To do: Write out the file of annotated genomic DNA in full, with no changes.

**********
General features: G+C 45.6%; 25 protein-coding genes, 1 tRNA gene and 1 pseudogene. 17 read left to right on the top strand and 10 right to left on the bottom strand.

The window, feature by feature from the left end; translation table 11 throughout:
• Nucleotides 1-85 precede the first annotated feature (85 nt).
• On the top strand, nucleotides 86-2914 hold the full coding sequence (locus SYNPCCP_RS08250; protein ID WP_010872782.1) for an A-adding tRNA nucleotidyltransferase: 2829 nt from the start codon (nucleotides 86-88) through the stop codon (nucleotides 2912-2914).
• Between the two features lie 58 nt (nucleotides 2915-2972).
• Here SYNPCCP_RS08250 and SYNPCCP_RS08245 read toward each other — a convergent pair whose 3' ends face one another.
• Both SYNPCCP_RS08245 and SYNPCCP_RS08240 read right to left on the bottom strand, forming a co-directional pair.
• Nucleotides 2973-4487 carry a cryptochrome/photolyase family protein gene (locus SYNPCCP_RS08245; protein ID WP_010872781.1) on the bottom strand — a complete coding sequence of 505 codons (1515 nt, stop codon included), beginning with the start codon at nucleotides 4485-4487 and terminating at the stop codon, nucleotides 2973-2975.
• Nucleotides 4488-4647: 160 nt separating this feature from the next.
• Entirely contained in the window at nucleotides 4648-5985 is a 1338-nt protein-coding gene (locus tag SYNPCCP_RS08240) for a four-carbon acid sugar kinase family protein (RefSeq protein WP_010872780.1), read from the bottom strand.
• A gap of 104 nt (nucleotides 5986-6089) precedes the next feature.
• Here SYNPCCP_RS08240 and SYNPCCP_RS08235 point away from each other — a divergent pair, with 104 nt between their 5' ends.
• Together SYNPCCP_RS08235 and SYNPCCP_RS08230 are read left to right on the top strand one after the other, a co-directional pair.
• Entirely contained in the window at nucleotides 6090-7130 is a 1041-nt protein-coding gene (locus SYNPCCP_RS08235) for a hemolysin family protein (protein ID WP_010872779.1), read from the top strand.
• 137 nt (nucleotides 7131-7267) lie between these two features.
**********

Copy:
General features: G+C 45.6%; 25 protein-coding genes, 1 tRNA gene and 1 pseudogene. 17 read left to right on the top strand and 10 right to left on the bottom strand.

The window, feature by feature from the left end; translation table 11 throughout:
• Nucleotides 1-85 precede the first annotated feature (85 nt).
• On the top strand, nucleotides 86-2914 hold the full coding sequence (locus SYNPCCP_RS08250; protein ID WP_010872782.1) for an A-adding tRNA nucleotidyltransferase: 2829 nt from the start codon (nucleotides 86-88) through the stop codon (nucleotides 2912-2914).
• Between the two features lie 58 nt (nucleotides 2915-2972).
• Here SYNPCCP_RS08250 and SYNPCCP_RS08245 read toward each other — a convergent pair whose 3' ends face one another.
• Both SYNPCCP_RS08245 and SYNPCCP_RS08240 read right to left on the bottom strand, forming a co-directional pair.
• Nucleotides 2973-4487 carry a cryptochrome/photolyase family protein gene (locus SYNPCCP_RS08245; protein ID WP_010872781.1) on the bottom strand — a complete coding sequence of 505 codons (1515 nt, stop codon included), beginning with the start codon at nucleotides 4485-4487 and terminating at the stop codon, nucleotides 2973-2975.
• Nucleotides 4488-4647: 160 nt separating this feature from the next.
• Entirely contained in the window at nucleotides 4648-5985 is a 1338-nt protein-coding gene (locus tag SYNPCCP_RS08240) for a four-carbon acid sugar kinase family protein (RefSeq protein WP_010872780.1), read from the bottom strand.
• A gap of 104 nt (nucleotides 5986-6089) precedes the next feature.
• Here SYNPCCP_RS08240 and SYNPCCP_RS08235 point away from each other — a divergent pair, with 104 nt between their 5' ends.
• Together SYNPCCP_RS08235 and SYNPCCP_RS08230 are read left to right on the top strand one after the other, a co-directional pair.
• Entirely contained in the window at nucleotides 6090-7130 is a 1041-nt protein-coding gene (locus SYNPCCP_RS08235) for a hemolysin family protein (protein ID WP_010872779.1), read from the top strand.
• 137 nt (nucleotides 7131-7267) lie between these two features.